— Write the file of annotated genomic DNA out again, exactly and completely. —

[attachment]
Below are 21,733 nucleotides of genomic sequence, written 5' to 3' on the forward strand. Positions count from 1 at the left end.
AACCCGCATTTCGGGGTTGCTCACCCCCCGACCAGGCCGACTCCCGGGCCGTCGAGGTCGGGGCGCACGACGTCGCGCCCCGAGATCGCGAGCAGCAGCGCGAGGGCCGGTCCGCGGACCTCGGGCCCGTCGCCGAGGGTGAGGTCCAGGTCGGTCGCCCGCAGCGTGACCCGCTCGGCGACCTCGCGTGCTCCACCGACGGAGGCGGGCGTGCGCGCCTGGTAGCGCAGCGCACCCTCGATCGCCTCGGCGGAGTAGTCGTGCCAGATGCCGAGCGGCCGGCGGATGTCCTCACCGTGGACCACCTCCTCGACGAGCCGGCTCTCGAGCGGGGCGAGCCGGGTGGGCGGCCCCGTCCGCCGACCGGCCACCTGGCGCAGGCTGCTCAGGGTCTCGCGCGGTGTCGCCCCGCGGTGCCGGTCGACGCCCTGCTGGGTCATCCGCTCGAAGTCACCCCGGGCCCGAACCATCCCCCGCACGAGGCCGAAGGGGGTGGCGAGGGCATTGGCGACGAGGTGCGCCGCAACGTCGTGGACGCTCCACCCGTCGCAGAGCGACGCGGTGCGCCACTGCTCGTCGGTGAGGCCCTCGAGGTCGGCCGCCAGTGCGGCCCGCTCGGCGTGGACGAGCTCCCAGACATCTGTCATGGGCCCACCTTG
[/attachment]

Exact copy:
Below are 21,733 nucleotides of genomic sequence, written 5' to 3' on the forward strand. Positions count from 1 at the left end.
AACCCGCATTTCGGGGTTGCTCACCCCCCGACCAGGCCGACTCCCGGGCCGTCGAGGTCGGGGCGCACGACGTCGCGCCCCGAGATCGCGAGCAGCAGCGCGAGGGCCGGTCCGCGGACCTCGGGCCCGTCGCCGAGGGTGAGGTCCAGGTCGGTCGCCCGCAGCGTGACCCGCTCGGCGACCTCGCGTGCTCCACCGACGGAGGCGGGCGTGCGCGCCTGGTAGCGCAGCGCACCCTCGATCGCCTCGGCGGAGTAGTCGTGCCAGATGCCGAGCGGCCGGCGGATGTCCTCACCGTGGACCACCTCCTCGACGAGCCGGCTCTCGAGCGGGGCGAGCCGGGTGGGCGGCCCCGTCCGCCGACCGGCCACCTGGCGCAGGCTGCTCAGGGTCTCGCGCGGTGTCGCCCCGCGGTGCCGGTCGACGCCCTGCTGGGTCATCCGCTCGAAGTCACCCCGGGCCCGAACCATCCCCCGCACGAGGCCGAAGGGGGTGGCGAGGGCATTGGCGACGAGGTGCGCCGCAACGTCGTGGACGCTCCACCCGTCGCAGAGCGACGCGGTGCGCCACTGCTCGTCGGTGAGGCCCTCGAGGTCGGCCGCCAGTGCGGCCCGCTCGGCGTGGACGAGCTCCCAGACATCTGTCATGGGCCCACCTTG